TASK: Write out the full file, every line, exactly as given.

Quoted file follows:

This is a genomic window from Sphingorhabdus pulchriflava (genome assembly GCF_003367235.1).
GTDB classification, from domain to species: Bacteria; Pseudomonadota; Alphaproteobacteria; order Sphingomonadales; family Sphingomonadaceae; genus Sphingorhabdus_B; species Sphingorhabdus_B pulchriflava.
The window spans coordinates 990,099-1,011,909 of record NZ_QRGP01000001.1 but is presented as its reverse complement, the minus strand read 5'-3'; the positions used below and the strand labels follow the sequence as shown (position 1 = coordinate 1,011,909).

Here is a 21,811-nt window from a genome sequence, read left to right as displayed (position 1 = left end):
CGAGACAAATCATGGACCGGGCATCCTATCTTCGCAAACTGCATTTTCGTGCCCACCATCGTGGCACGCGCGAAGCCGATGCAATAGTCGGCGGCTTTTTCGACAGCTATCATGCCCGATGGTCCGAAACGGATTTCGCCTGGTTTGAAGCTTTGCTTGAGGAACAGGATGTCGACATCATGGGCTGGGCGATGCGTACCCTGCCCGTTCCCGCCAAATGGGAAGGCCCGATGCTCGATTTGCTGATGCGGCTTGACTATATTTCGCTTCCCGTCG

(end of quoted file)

This is a genomic window from Sphingorhabdus pulchriflava (genome assembly GCF_003367235.1).
GTDB classification, from domain to species: Bacteria; Pseudomonadota; Alphaproteobacteria; order Sphingomonadales; family Sphingomonadaceae; genus Sphingorhabdus_B; species Sphingorhabdus_B pulchriflava.
The window spans coordinates 990,099-1,011,909 of record NZ_QRGP01000001.1 but is presented as its reverse complement, the minus strand read 5'-3'; the positions used below and the strand labels follow the sequence as shown (position 1 = coordinate 1,011,909).

Here is a 21,811-nt window from a genome sequence, read left to right as displayed (position 1 = left end):
CGAGACAAATCATGGACCGGGCATCCTATCTTCGCAAACTGCATTTTCGTGCCCACCATCGTGGCACGCGCGAAGCCGATGCAATAGTCGGCGGCTTTTTCGACAGCTATCATGCCCGATGGTCCGAAACGGATTTCGCCTGGTTTGAAGCTTTGCTTGAGGAACAGGATGTCGACATCATGGGCTGGGCGATGCGTACCCTGCCCGTTCCCGCCAAATGGGAAGGCCCGATGCTCGATTTGCTGATGCGGCTTGACTATATTTCGCTTCCCGTCG